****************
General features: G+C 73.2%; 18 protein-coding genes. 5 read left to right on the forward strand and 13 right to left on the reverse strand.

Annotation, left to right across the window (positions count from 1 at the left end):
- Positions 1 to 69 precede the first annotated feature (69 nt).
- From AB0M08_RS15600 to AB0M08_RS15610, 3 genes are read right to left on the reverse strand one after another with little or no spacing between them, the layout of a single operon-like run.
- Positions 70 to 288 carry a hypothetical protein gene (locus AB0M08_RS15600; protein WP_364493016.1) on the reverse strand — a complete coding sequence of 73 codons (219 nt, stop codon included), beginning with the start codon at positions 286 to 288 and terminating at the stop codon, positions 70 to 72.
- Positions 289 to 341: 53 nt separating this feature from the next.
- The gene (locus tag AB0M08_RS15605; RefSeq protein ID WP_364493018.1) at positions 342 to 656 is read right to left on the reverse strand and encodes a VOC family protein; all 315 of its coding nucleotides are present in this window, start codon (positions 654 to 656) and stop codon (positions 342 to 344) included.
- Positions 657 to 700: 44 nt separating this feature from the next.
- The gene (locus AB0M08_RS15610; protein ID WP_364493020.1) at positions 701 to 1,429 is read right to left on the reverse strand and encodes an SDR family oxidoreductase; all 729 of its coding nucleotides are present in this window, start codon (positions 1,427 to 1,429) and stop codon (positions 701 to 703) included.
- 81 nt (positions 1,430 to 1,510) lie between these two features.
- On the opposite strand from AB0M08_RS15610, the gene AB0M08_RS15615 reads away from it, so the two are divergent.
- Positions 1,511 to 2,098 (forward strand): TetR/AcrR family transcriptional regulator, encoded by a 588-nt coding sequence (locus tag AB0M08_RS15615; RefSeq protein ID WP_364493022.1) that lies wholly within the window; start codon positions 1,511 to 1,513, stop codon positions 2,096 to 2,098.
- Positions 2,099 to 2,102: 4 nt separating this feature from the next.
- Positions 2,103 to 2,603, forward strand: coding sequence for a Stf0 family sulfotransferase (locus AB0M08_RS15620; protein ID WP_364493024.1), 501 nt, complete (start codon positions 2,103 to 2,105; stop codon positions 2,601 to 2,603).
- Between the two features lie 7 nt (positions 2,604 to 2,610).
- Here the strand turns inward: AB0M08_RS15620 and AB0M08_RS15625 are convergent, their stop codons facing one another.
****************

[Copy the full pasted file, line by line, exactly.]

General features: G+C 73.2%; 18 protein-coding genes. 5 read left to right on the forward strand and 13 right to left on the reverse strand.

Annotation, left to right across the window (positions count from 1 at the left end):
- Positions 1 to 69 precede the first annotated feature (69 nt).
- From AB0M08_RS15600 to AB0M08_RS15610, 3 genes are read right to left on the reverse strand one after another with little or no spacing between them, the layout of a single operon-like run.
- Positions 70 to 288 carry a hypothetical protein gene (locus AB0M08_RS15600; protein WP_364493016.1) on the reverse strand — a complete coding sequence of 73 codons (219 nt, stop codon included), beginning with the start codon at positions 286 to 288 and terminating at the stop codon, positions 70 to 72.
- Positions 289 to 341: 53 nt separating this feature from the next.
- The gene (locus tag AB0M08_RS15605; RefSeq protein ID WP_364493018.1) at positions 342 to 656 is read right to left on the reverse strand and encodes a VOC family protein; all 315 of its coding nucleotides are present in this window, start codon (positions 654 to 656) and stop codon (positions 342 to 344) included.
- Positions 657 to 700: 44 nt separating this feature from the next.
- The gene (locus AB0M08_RS15610; protein ID WP_364493020.1) at positions 701 to 1,429 is read right to left on the reverse strand and encodes an SDR family oxidoreductase; all 729 of its coding nucleotides are present in this window, start codon (positions 1,427 to 1,429) and stop codon (positions 701 to 703) included.
- 81 nt (positions 1,430 to 1,510) lie between these two features.
- On the opposite strand from AB0M08_RS15610, the gene AB0M08_RS15615 reads away from it, so the two are divergent.
- Positions 1,511 to 2,098 (forward strand): TetR/AcrR family transcriptional regulator, encoded by a 588-nt coding sequence (locus tag AB0M08_RS15615; RefSeq protein ID WP_364493022.1) that lies wholly within the window; start codon positions 1,511 to 1,513, stop codon positions 2,096 to 2,098.
- Positions 2,099 to 2,102: 4 nt separating this feature from the next.
- Positions 2,103 to 2,603, forward strand: coding sequence for a Stf0 family sulfotransferase (locus AB0M08_RS15620; protein ID WP_364493024.1), 501 nt, complete (start codon positions 2,103 to 2,105; stop codon positions 2,601 to 2,603).
- Between the two features lie 7 nt (positions 2,604 to 2,610).
- Here the strand turns inward: AB0M08_RS15620 and AB0M08_RS15625 are convergent, their stop codons facing one another.